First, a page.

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Employment Law Speed Read – 11/02/19

In Olalekan v Serco Ltd, the Employment Appeal Tribunal upheld the decision of the Employment Tribunal that Mr Olalekan had not been discriminated against on grounds of race, following his dismissal for assaulting a prisoner.


Mr Olalekan was employed by Serco Ltd as a prison custody officer at HM Prison Thameside. Serco Ltd has a number of standard operating procedures, one of which concerns the use of force. The procedure states that the use of force by officers is only permitted when “absolutely necessary” and as a “last resort”.

On 15 July 2016, Mr Olalekan was involved in an incident at the prison in which a prisoner became aggressive and threatened to assault him. Despite attempts to calm him down, the prisoner failed to comply with Mr Olalekan’s orders. With the assistance of other custody officers, Mr Olalekan restrained the prisoner. After the prisoner had been brought under control, and therefore no longer presented a threat, Mr Olalekan struck the prisoner’s head three times. The assault was captured on CCTV and the matter proceeded to a disciplinary hearing.

On 26 September 2016, Mr Olalekan was summarily dismissed for gross misconduct; the force used by him was deemed to be excessive and unnecessary. Mr Olalekan unsuccessfully appealed against his dismissal.

Mr Olalekan brought a claim to the Employment Tribunal (ET) alleging that his dismissal was unfair and discriminatory on grounds of race. In his claim, Mr Olalekan referred to a number of white custody officers who had not been dismissed following their use of force against prisoners.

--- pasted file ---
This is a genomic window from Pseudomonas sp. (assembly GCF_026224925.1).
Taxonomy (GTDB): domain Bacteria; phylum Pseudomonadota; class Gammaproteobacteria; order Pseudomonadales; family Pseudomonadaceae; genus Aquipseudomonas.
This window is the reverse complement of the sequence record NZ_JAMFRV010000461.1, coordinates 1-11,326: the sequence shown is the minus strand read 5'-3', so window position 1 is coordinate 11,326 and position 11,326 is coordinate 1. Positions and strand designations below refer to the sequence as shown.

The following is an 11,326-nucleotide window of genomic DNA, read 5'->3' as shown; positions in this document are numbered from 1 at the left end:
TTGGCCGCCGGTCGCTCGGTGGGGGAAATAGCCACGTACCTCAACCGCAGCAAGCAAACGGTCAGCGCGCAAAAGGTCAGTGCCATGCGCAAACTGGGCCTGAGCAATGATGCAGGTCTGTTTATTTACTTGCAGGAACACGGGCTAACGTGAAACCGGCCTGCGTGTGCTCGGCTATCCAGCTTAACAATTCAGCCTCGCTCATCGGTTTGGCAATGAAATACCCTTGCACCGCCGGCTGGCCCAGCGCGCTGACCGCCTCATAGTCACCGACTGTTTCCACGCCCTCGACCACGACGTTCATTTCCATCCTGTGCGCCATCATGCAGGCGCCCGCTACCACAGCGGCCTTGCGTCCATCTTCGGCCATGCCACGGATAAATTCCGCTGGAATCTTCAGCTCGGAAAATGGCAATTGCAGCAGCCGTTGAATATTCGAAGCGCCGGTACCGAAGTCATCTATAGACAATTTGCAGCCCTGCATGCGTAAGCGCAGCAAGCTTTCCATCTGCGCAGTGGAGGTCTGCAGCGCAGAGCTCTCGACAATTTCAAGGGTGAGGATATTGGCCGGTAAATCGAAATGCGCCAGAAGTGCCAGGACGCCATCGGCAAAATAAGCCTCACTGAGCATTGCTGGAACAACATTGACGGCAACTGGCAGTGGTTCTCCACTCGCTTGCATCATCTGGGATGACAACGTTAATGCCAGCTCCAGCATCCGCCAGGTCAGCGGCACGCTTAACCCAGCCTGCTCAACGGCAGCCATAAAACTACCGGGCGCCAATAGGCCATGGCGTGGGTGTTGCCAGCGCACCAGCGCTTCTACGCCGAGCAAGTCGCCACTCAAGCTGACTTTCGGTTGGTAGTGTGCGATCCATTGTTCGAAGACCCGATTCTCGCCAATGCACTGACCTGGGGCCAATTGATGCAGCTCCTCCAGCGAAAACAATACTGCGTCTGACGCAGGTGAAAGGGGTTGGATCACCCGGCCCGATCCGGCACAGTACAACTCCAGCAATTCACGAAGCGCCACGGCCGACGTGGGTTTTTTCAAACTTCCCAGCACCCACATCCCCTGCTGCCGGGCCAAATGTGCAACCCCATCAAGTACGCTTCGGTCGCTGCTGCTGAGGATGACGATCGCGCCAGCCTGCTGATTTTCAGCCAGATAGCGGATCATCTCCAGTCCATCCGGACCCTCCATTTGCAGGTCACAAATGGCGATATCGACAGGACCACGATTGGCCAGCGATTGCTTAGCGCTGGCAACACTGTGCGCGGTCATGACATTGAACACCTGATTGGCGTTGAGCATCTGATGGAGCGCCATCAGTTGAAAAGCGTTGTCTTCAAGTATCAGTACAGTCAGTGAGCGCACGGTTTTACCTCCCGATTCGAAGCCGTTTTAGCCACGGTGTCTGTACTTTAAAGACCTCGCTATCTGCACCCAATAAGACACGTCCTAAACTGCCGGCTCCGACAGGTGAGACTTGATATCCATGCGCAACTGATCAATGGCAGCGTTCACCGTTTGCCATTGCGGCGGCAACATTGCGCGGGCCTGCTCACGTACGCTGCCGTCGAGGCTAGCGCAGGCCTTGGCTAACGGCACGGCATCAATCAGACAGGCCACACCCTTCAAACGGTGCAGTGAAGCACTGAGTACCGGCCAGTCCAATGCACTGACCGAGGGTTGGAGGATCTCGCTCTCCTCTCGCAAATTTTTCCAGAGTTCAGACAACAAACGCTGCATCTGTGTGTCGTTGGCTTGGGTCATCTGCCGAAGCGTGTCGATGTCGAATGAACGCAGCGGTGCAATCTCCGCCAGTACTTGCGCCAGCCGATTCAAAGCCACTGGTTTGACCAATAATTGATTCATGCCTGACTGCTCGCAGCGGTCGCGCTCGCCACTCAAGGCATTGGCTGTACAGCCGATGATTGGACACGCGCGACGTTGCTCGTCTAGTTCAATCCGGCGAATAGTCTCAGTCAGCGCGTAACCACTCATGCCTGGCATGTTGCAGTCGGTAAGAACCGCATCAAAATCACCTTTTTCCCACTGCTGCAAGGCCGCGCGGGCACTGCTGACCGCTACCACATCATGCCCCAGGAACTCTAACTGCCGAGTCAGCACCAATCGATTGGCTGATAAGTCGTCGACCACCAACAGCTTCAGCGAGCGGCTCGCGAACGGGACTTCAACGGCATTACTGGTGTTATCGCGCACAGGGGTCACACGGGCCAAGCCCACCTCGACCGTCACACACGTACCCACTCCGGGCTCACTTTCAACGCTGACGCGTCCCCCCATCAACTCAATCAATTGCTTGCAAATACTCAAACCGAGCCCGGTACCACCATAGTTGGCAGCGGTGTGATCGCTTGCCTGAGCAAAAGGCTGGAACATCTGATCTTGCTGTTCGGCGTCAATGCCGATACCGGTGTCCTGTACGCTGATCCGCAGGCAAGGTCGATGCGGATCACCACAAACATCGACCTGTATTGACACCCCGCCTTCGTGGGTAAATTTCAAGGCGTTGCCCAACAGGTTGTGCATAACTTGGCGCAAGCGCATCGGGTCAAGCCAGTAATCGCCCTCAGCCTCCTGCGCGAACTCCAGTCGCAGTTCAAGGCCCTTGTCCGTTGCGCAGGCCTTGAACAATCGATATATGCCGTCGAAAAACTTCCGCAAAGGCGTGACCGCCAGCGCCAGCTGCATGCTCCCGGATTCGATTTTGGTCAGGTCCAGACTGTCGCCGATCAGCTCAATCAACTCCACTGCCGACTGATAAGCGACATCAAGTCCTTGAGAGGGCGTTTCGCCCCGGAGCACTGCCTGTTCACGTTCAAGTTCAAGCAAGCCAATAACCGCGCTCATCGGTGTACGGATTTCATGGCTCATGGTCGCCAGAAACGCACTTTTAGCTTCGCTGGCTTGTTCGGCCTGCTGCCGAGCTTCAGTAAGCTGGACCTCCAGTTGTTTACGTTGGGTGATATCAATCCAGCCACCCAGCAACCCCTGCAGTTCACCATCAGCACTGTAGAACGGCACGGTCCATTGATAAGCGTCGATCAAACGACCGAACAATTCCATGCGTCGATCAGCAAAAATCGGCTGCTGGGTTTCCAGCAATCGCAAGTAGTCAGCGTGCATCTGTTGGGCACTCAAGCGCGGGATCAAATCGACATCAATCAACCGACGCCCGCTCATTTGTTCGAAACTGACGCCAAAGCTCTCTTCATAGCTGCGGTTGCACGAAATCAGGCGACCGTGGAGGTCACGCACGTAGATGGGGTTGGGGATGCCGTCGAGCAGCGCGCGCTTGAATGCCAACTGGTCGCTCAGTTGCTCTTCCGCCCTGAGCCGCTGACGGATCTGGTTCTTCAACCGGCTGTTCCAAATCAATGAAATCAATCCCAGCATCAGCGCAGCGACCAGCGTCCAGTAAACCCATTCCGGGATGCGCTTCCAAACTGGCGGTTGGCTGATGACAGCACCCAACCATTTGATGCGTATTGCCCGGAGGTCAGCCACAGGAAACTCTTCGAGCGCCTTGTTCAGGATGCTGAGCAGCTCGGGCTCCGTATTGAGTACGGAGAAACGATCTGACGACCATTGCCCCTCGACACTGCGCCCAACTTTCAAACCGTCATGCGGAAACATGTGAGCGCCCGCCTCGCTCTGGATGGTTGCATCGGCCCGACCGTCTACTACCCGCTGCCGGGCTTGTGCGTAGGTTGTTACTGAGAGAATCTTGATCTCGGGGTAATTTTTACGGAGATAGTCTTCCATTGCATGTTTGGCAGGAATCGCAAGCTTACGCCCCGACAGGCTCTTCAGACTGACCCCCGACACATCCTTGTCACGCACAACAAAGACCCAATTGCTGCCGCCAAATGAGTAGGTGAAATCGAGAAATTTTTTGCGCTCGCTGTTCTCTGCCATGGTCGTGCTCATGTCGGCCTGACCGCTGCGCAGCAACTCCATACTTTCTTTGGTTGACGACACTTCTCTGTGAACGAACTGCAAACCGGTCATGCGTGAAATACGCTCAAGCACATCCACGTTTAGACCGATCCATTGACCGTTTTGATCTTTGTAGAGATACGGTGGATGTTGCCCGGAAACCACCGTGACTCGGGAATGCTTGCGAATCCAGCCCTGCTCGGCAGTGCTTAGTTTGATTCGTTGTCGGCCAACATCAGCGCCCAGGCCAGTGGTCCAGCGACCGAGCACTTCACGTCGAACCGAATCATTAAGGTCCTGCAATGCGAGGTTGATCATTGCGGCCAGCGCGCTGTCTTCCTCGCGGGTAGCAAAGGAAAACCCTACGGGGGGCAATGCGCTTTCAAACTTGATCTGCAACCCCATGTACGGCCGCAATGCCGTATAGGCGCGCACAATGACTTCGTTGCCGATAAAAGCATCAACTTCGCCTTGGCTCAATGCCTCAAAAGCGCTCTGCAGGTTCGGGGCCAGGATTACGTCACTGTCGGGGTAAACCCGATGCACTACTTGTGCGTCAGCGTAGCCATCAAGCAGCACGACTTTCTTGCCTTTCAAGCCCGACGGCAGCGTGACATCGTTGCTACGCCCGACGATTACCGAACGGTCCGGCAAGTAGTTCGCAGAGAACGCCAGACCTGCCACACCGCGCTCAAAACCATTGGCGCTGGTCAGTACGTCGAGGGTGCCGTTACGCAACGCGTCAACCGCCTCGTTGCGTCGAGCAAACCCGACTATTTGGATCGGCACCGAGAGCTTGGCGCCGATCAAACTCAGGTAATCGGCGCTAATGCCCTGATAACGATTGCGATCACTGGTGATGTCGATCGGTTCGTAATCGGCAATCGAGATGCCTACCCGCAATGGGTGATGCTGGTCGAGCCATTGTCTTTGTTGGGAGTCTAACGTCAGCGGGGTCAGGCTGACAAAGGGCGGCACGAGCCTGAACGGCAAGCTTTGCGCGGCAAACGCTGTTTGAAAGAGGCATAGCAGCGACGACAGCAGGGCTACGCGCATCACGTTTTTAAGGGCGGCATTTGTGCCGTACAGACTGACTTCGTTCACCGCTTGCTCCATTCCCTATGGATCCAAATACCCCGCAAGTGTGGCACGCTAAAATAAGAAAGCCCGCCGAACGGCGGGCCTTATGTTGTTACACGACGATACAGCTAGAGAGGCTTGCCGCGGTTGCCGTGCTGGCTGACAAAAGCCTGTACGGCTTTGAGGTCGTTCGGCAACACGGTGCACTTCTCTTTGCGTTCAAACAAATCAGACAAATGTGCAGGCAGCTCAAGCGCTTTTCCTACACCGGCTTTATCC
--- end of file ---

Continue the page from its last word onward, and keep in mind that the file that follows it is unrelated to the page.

Employment Tribunal

In order to successfully bring a claim for direct race discrimination, the employee must demonstrate that, because of their race, they have been treated less favourably than a comparator whose circumstances are not materially different to theirs. A comparator can be either real or hypothetical.

The ET found in favour of Serco Ltd and dismissed Mr Olalekan’s claims. The ET held that the comparators put forward by Mr Olalekan were involved in materially different situations. Accordingly, there was no evidence that Mr Olalekan had been treated less favourably than a comparable white custody officer who had used excessive force against a prisoner. Further, the ET held that Mr Olalekan’s evidence lacked credibility and his version of events was inconsistent.

Mr Olalekan appealed to the Employment Appeal Tribunal (EAT).

Employment Appeal Tribunal

The EAT again found in favour of Serco Ltd and dismissed Mr Olalekan’s appeal. The EAT held that the ET had not erred in its approach when considering comparators. The EAT stated there was clear and unchallenged evidence that there were material differences between the comparators and Mr Olalekan, and that the evidential value of the comparators was “severely limited.”

The EAT also held that for the purposes of identifying a comparator, the existence of a different decision-maker does not necessarily amount to a ‘material difference’. The EAT stated that a different decision-maker could amount to a material difference if, for example, the decisions were made under different policies.


This case clarifies that when using a comparator for the purposes of direct discrimination, the circumstances of the employee and the comparator cannot be materially different. Further, if the only difference is the identity of the decision-maker, this is unlikely to constitute a material difference.

If you have any questions on the above and how it will affect you, please do not hesitate to get in touch with a member of our employment team.

Please note that this briefing is designed to be informative, not advisory and represents our understanding of English law and practice as at the date indicated. We would always recommend that you should seek specific guidance on any particular legal issue.

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